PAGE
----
NVIDIA GeForce GTX Titan Gaming Reviewccokeman - February 21, 2013
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NVIDIA GeForce GTX Titan Conclusion:
The definitions of the word Titan all point to being great in size and strength. Things of which that embody what the GTX Titan is at its core. Equipped with an immense core count and 6GB of frame buffer, it has everything the gamer is looking for in a single GPU video card. In each and every benchmark it was the fastest single GPU card hands down. Not quite the equal of the GTX 690, but edging closer at around 80+% of its performance. The objectives NVIDIA had when putting together the Kepler core were fully realized with this release.
The GTX Titan is a bit unique in that it is not only designed and equipped to be the best gaming GPU core on the market but has the ability to work as a gateway for the budding CUDA developer using its 896 Double Precision cores. As a card built for the enthusiast, the GTX Titan has a feature set that includes GPU Boost 2.0; a radical shift in philosophy for NVIDIA as it's no longer using a power target or threshold to manage the boost clock of the GPU but a temperature target. The reasoning behind this switch is that silicon degradation happens with high temperatures and voltages. NVIDIA found that the power target method of limiting performance prematurely reduced the boost clock dropping performance needlessly when there was thermal headroom still available with GPU Boost 1.0. GPU Boost 2.0 works by setting the default temperature target and basing the boost clock headroom on that temperature information. The boost clock speed for the core is 876MHz according to NVIDIA, however in my testing I saw upwards of 950MHz on the core regularly or about another 8% boost in performance over the stock solution.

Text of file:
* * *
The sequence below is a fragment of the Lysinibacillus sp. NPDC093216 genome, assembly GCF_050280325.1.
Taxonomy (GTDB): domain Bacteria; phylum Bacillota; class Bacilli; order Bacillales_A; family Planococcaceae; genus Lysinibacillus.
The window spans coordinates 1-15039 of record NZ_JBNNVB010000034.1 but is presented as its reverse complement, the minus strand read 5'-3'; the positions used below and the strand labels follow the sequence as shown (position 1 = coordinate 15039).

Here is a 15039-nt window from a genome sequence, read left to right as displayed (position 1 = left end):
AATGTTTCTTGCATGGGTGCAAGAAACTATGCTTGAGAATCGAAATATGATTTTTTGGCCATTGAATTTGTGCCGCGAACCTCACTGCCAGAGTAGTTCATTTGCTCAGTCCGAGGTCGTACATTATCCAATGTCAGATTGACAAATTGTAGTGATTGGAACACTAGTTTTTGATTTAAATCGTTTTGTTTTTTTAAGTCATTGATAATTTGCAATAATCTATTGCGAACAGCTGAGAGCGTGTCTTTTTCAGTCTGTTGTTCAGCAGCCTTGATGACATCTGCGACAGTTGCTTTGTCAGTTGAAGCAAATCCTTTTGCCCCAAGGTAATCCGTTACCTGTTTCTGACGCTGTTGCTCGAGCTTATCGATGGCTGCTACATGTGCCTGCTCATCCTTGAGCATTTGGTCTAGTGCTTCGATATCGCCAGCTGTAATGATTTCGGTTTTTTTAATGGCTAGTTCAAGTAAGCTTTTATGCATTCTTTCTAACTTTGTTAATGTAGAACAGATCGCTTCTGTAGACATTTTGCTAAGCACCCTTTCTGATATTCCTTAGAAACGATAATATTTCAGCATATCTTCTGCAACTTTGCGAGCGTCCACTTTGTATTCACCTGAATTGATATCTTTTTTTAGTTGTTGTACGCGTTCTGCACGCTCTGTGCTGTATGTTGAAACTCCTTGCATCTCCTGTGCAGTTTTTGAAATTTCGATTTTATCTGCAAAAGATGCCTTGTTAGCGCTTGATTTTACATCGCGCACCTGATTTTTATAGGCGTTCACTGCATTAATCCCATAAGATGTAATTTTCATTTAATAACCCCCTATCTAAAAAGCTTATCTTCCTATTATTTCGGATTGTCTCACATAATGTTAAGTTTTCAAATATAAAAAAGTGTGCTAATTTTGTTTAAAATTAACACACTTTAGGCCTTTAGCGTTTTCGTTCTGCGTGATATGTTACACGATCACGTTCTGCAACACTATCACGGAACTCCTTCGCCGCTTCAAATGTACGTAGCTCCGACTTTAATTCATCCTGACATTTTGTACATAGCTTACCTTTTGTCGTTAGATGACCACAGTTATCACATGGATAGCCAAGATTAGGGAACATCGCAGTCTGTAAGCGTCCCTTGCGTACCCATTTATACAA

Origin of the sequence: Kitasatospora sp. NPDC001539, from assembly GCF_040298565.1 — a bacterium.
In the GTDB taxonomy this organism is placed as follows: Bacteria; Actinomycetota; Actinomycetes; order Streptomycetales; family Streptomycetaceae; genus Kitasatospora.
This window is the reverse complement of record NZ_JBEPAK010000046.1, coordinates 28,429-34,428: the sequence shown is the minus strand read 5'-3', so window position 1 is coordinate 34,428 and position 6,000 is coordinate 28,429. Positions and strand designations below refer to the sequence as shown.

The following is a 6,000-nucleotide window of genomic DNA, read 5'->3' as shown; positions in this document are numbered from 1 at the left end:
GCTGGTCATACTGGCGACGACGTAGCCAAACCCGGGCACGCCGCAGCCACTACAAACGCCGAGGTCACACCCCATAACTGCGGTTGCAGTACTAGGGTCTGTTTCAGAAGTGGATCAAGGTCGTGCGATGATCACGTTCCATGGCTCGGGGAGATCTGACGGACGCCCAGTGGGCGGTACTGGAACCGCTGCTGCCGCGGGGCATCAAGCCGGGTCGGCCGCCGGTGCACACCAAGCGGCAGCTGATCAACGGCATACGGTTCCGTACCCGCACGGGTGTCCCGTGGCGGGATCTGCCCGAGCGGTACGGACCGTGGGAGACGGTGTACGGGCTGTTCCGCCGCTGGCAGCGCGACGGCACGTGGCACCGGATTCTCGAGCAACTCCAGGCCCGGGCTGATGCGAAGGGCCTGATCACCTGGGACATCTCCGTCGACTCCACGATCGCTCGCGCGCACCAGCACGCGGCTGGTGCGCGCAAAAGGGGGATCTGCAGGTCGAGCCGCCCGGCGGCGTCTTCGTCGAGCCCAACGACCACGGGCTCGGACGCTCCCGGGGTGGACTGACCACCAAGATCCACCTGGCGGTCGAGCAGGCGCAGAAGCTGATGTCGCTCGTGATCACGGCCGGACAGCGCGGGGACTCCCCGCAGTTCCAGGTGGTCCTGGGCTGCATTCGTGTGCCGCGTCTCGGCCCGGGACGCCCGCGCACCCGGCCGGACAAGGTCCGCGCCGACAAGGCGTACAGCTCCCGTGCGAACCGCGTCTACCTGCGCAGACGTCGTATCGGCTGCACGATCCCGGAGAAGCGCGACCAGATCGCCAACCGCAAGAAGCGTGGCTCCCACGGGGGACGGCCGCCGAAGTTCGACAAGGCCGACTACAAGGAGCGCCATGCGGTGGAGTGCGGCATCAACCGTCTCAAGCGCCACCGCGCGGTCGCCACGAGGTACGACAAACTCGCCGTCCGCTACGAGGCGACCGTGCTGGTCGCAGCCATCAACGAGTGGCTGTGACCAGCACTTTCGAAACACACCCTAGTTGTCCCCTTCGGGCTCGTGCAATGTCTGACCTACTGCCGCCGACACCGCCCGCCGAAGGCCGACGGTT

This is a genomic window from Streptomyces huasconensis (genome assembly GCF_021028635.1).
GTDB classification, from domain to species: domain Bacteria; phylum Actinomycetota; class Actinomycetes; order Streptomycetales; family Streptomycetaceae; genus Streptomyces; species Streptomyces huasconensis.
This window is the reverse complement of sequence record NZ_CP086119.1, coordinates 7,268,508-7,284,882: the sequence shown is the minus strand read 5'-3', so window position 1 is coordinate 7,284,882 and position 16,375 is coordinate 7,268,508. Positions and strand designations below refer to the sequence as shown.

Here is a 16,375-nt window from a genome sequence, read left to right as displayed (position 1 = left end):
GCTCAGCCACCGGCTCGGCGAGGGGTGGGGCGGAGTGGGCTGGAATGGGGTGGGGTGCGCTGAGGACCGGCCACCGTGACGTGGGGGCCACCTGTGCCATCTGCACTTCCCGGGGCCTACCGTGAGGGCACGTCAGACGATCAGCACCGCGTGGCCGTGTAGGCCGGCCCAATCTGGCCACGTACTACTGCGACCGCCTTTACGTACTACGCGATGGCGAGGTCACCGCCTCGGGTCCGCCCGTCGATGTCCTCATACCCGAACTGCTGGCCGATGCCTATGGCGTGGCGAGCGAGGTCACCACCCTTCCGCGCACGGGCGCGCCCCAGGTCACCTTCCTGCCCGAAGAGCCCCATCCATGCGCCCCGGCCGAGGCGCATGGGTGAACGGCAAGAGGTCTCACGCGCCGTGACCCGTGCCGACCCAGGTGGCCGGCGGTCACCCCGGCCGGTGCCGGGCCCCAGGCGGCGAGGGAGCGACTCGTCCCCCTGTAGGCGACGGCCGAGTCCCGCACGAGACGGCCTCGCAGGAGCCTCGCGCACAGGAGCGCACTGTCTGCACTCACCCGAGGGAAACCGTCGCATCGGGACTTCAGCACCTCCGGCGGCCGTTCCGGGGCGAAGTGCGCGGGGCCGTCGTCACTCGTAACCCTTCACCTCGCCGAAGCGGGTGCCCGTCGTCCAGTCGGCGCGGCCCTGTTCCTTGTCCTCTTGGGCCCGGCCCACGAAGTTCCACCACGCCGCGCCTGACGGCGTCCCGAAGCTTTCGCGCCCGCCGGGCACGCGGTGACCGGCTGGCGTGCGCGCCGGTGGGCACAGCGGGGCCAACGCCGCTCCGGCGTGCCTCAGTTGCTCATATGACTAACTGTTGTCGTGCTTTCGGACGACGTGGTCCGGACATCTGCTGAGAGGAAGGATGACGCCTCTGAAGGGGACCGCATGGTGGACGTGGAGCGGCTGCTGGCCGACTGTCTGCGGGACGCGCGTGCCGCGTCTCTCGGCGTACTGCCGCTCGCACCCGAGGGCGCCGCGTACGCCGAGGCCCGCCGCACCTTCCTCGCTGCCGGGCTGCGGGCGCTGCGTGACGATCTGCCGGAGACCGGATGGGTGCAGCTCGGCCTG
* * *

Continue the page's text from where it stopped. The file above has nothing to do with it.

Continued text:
GPU Boost gives the end user some basic overclocking right out of the box, but manual overclocking can prove even more fruitful. NVIDIA stated it was seeing up to 1100MHz on the core in its testing; a level I was able to reach and exceed at between 1124 and 1150MHz depending on the application. Memory overclocking came in just over 1600MHz at 1625MHz. Both reasonable overclocks that drives the GTX Titan's performance ever closer to that of the GTX 690. To allow the enthusiast to try for even more clock speed, the GTX Titan does support overvolting the GPU core within reason at 1200mv. Enabling the overvoltage control entails acknowledging that the overvoltage level will damage the GPU. Short and sweet, and to the point.
Overclocking is a great way to boost performance but the cooling of the GPU has to be capable of dissipating the heat generated by the massive core on the GTX Titan. NVIDIA did its homework and used a large vapor chamber-based solution that keeps the thermals in check whether running at stock clock speeds or boosted above stock levels. Running at stock speeds, the cooling solution ran the GPU core temperature right up to the target temperature of 80 °C and kept it right on that mark regardless of the GPU loading. Manually controlling the fan speed to 85% dropped the temperature to 63 °C when fully loaded in my testing. Pretty significant when you look at it. Cranking the fan speed up is going to raise the noise level of the GTX Titan but no where near what we have seen in the past. When using the target temperature as the guiding principle the card is dead silent. I could not even hear it running in the chassis during my testing.
As a single card, the GTX Titan is phenomenal; as a pair or set of three there is nothing the combination could not play. For that kind of graphics horsepower there is a price. In this instance it comes in at $999; a tough pill to swallow that will likely relegate the GTX Titan to those systems where only the best hardware is used for the discriminating buyer or extreme gamer. To that end NVIDIA has given the GTX Titan the looks to go with the hardware and it will deliver all the FPS that you want for a high end gaming fix, for a price!
- Gaming Performance
- Good Looks
- Cooling Potential
- GPU Boost 2.0
- Tri and Quad SLI Ready
- Display Overclocking